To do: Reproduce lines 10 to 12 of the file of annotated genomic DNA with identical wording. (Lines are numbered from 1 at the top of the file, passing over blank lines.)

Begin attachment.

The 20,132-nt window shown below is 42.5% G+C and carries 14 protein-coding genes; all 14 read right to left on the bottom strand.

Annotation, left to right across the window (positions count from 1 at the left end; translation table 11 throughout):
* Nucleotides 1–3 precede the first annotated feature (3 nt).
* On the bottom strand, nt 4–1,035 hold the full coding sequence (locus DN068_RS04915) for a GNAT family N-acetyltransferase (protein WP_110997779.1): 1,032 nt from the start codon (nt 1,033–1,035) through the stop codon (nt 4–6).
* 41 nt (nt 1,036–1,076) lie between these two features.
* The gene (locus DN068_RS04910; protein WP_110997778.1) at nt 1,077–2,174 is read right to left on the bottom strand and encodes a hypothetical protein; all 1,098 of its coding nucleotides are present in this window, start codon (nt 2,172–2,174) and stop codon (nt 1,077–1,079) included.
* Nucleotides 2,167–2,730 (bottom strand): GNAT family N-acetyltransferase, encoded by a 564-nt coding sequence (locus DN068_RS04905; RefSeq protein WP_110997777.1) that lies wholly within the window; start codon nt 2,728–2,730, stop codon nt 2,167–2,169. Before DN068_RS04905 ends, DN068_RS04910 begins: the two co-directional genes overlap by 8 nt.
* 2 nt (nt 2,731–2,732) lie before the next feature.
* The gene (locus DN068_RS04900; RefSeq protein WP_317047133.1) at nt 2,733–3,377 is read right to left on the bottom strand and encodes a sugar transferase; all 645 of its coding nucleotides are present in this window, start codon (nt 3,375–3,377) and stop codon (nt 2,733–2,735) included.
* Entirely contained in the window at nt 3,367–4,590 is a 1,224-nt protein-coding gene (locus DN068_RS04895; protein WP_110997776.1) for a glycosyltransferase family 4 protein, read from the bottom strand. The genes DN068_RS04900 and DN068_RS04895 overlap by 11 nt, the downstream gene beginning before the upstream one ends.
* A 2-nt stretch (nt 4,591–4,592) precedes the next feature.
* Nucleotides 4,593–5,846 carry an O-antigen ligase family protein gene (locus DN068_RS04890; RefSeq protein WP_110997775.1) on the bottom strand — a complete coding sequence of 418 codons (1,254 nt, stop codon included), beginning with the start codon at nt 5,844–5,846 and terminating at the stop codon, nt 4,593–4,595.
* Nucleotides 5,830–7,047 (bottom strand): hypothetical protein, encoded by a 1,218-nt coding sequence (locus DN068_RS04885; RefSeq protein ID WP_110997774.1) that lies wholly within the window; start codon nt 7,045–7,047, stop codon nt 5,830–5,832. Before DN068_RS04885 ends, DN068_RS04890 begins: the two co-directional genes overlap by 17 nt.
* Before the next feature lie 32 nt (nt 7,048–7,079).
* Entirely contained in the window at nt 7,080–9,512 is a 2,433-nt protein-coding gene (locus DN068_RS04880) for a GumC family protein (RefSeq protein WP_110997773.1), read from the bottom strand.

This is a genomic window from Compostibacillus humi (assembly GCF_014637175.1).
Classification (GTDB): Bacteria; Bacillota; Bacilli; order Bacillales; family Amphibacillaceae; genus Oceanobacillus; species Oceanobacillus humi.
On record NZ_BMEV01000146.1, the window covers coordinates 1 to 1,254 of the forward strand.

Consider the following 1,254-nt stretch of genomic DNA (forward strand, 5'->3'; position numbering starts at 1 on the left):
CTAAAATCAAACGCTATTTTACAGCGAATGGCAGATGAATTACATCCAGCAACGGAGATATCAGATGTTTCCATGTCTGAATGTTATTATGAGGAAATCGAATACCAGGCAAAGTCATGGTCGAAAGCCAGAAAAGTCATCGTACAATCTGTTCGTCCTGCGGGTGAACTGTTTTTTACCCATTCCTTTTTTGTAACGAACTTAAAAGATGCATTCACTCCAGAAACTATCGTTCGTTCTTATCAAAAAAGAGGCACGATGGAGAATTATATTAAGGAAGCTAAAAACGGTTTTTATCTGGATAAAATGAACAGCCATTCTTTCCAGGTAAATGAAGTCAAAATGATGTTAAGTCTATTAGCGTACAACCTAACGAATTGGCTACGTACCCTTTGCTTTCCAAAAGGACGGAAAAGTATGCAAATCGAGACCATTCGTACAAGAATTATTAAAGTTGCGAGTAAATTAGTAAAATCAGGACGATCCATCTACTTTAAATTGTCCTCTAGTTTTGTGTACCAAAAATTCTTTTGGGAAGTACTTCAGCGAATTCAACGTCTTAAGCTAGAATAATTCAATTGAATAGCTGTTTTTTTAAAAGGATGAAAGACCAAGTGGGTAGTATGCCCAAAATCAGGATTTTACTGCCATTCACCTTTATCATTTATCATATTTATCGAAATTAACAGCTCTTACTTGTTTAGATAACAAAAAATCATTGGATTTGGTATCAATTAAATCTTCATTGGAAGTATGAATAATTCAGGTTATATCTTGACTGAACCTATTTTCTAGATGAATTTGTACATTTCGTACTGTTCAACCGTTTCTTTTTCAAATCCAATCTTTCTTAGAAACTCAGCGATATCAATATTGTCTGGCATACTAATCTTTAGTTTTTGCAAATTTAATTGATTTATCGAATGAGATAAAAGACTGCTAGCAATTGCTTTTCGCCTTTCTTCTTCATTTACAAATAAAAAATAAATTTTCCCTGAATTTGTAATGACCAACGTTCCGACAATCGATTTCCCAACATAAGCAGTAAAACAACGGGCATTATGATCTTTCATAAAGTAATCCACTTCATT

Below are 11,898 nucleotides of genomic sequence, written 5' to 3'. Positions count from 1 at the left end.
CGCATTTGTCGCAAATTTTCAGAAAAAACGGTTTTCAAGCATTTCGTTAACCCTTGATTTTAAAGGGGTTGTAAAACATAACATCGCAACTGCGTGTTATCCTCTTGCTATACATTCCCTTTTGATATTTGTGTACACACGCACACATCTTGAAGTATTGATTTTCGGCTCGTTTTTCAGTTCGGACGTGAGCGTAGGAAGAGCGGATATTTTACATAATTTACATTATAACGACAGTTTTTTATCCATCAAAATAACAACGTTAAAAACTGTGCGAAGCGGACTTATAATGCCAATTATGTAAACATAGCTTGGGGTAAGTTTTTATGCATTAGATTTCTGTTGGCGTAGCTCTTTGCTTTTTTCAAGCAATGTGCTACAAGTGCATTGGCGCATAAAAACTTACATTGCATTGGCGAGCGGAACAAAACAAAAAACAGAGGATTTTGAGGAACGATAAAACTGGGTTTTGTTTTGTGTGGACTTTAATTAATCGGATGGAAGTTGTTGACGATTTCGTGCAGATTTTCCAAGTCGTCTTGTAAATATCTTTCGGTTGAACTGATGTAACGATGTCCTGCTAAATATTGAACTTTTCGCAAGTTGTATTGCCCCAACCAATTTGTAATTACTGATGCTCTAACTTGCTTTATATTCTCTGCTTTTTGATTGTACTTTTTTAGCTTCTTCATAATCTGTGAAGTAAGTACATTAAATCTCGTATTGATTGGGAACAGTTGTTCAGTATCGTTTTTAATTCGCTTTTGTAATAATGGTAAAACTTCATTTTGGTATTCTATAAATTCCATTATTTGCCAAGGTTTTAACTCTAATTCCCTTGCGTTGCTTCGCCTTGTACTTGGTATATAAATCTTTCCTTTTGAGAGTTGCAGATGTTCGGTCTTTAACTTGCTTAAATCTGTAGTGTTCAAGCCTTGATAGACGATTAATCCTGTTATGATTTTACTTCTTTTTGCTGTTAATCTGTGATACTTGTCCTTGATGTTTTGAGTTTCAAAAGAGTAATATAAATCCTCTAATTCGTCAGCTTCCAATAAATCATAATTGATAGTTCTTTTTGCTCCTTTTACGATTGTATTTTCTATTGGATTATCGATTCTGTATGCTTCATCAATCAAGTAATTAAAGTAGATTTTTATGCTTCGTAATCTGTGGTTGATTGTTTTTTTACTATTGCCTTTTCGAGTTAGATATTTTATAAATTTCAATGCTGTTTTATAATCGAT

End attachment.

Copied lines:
* Entirely contained in the window at nt 3,367–4,590 is a 1,224-nt protein-coding gene (locus DN068_RS04895; protein WP_110997776.1) for a glycosyltransferase family 4 protein, read from the bottom strand. The genes DN068_RS04900 and DN068_RS04895 overlap by 11 nt, the downstream gene beginning before the upstream one ends.
* A 2-nt stretch (nt 4,591–4,592) precedes the next feature.
* Nucleotides 4,593–5,846 carry an O-antigen ligase family protein gene (locus DN068_RS04890; RefSeq protein WP_110997775.1) on the bottom strand — a complete coding sequence of 418 codons (1,254 nt, stop codon included), beginning with the start codon at nt 5,844–5,846 and terminating at the stop codon, nt 4,593–4,595.